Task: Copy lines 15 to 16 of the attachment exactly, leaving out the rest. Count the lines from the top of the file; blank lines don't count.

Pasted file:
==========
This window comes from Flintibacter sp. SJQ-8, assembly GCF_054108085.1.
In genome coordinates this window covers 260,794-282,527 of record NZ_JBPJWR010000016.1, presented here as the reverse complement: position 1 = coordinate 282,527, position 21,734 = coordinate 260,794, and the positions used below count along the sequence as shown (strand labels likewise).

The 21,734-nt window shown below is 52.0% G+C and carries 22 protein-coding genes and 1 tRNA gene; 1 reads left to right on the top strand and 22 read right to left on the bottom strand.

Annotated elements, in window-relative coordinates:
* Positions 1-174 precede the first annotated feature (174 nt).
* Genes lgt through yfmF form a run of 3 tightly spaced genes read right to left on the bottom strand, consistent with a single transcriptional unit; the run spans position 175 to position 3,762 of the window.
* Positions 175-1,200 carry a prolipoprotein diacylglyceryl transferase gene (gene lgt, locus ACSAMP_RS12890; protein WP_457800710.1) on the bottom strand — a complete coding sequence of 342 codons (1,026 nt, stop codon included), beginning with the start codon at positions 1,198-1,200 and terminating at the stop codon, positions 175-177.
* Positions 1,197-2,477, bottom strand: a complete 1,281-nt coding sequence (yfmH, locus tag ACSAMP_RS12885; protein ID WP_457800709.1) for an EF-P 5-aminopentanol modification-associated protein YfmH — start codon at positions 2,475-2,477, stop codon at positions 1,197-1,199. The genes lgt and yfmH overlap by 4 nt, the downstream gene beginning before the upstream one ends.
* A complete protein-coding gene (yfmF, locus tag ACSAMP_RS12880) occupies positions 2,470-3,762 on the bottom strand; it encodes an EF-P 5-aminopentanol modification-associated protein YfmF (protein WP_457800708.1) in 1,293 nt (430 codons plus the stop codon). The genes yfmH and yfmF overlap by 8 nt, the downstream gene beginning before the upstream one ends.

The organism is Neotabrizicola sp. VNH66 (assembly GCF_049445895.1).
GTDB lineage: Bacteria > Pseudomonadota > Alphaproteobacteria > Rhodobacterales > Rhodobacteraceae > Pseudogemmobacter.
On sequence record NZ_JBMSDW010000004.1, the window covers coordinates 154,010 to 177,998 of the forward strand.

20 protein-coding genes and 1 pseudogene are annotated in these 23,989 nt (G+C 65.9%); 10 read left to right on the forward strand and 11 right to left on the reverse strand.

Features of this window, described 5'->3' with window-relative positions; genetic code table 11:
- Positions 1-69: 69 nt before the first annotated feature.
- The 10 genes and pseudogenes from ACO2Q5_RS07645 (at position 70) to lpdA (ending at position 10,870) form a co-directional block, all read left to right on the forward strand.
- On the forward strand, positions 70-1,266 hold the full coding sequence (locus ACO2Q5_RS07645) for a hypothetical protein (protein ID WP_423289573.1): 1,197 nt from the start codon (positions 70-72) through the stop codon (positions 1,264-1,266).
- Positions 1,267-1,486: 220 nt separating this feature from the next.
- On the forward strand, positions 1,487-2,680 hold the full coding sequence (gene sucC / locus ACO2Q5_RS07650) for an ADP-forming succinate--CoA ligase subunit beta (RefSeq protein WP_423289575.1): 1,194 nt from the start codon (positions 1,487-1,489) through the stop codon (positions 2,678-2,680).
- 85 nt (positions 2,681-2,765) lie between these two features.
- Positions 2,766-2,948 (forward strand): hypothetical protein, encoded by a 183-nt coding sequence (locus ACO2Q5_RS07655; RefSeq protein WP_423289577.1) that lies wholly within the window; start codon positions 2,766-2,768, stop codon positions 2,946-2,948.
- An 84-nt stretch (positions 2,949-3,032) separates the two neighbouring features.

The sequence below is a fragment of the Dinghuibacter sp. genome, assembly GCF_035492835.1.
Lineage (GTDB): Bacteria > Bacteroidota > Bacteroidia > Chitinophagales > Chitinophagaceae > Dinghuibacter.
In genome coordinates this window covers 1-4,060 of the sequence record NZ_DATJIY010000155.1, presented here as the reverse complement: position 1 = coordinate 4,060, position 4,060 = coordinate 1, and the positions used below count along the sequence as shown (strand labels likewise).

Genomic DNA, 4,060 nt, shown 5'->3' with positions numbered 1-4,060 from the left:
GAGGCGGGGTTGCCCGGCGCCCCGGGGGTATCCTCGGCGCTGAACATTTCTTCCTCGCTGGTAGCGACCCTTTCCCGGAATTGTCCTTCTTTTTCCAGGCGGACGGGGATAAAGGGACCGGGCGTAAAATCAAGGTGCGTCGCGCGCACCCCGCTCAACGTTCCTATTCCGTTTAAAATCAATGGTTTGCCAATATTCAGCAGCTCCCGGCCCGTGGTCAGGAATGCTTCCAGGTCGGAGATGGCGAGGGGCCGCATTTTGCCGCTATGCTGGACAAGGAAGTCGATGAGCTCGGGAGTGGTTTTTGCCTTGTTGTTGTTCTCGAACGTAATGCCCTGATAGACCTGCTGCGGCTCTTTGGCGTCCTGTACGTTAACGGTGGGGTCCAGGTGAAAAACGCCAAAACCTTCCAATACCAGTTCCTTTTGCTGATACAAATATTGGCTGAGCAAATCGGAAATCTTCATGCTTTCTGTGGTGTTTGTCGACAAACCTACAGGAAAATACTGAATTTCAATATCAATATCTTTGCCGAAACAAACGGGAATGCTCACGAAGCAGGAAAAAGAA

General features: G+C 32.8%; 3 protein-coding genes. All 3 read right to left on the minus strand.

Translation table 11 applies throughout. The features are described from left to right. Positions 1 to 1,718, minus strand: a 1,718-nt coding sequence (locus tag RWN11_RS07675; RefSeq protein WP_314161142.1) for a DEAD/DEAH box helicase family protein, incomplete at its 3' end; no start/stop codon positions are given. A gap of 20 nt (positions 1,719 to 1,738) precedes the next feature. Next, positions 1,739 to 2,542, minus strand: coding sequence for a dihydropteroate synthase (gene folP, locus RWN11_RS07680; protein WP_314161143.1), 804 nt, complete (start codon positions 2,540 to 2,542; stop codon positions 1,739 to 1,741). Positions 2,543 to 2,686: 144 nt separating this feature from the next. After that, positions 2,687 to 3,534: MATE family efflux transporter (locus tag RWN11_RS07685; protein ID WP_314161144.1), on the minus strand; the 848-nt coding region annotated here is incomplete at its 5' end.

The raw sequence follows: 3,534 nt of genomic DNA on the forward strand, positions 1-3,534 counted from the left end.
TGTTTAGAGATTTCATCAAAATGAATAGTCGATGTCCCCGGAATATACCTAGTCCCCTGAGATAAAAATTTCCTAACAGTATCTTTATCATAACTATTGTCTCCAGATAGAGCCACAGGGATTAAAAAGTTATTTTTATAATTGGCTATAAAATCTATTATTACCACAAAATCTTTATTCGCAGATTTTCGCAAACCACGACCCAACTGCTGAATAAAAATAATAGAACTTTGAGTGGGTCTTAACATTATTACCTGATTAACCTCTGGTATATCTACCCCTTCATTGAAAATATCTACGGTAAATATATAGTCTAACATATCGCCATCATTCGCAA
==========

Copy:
- Positions 1-69: 69 nt before the first annotated feature.
- The 10 genes and pseudogenes from ACO2Q5_RS07645 (at position 70) to lpdA (ending at position 10,870) form a co-directional block, all read left to right on the forward strand.